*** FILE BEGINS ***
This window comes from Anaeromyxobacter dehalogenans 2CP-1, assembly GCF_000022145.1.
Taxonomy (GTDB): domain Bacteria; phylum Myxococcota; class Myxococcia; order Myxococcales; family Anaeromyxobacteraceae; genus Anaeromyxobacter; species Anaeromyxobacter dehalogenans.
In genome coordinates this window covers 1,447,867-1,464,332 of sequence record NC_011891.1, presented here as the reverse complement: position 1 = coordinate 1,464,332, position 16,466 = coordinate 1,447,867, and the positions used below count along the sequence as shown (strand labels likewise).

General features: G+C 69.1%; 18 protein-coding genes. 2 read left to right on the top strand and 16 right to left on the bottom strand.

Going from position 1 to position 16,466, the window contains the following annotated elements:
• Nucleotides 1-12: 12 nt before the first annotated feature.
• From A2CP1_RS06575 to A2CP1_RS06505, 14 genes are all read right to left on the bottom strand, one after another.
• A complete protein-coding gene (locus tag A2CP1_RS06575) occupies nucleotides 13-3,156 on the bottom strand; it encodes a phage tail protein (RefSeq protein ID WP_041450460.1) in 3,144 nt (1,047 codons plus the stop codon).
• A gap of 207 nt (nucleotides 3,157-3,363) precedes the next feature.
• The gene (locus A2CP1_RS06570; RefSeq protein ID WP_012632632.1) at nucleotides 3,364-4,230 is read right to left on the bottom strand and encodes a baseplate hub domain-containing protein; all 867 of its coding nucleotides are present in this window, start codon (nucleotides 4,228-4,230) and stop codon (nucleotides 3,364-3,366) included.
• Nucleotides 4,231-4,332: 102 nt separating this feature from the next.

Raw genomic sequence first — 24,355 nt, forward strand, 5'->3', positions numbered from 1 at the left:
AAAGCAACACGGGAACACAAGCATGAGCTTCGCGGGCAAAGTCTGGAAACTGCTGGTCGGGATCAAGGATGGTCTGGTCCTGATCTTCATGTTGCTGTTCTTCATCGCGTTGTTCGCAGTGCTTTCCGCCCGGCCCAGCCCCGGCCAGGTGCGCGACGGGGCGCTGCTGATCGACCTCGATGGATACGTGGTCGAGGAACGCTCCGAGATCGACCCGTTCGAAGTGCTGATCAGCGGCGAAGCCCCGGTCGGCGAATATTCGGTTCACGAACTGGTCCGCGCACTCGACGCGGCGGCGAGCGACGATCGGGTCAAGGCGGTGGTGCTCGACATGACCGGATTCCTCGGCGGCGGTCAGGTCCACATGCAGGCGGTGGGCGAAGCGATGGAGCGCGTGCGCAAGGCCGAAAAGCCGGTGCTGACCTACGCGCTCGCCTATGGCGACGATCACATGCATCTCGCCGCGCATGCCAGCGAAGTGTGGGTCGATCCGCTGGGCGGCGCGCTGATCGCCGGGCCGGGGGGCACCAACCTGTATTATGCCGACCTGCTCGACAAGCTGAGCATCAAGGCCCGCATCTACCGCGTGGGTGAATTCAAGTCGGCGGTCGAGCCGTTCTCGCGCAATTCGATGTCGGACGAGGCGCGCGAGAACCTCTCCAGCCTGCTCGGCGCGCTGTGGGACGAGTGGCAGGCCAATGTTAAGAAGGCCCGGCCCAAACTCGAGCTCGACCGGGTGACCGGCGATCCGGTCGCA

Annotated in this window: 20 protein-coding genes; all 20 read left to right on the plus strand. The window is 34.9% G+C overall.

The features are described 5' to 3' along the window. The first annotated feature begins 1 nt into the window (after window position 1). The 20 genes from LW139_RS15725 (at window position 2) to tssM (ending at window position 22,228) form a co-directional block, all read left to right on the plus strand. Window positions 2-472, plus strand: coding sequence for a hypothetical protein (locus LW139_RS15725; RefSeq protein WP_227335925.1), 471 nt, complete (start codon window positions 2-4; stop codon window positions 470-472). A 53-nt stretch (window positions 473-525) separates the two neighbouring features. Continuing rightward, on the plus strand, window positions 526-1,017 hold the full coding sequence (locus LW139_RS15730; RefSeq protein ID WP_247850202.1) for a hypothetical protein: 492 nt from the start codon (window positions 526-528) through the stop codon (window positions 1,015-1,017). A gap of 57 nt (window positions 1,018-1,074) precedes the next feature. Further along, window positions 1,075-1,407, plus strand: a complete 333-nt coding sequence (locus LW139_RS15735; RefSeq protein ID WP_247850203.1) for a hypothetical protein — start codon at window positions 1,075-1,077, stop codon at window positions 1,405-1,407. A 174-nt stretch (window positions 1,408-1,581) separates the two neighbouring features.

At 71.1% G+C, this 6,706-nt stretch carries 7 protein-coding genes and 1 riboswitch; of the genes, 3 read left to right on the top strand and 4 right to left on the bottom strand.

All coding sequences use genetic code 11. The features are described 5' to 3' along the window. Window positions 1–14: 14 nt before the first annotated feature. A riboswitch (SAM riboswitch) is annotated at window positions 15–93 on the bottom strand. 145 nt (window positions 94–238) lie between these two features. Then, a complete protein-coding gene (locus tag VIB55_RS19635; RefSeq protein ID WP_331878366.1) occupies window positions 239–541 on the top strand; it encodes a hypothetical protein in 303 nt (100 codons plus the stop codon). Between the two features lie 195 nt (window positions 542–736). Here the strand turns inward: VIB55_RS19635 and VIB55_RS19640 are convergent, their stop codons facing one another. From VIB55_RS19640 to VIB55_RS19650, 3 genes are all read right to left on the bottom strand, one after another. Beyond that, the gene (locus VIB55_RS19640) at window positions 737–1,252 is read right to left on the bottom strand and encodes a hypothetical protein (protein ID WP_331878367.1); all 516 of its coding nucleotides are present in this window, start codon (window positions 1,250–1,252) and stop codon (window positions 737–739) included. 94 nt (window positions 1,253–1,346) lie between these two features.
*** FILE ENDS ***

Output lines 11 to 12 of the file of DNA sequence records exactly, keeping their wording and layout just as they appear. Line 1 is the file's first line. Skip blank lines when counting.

• Nucleotides 4,231-4,332: 102 nt separating this feature from the next.

Raw genomic sequence first — 24,355 nt, forward strand, 5'->3', positions numbered from 1 at the left: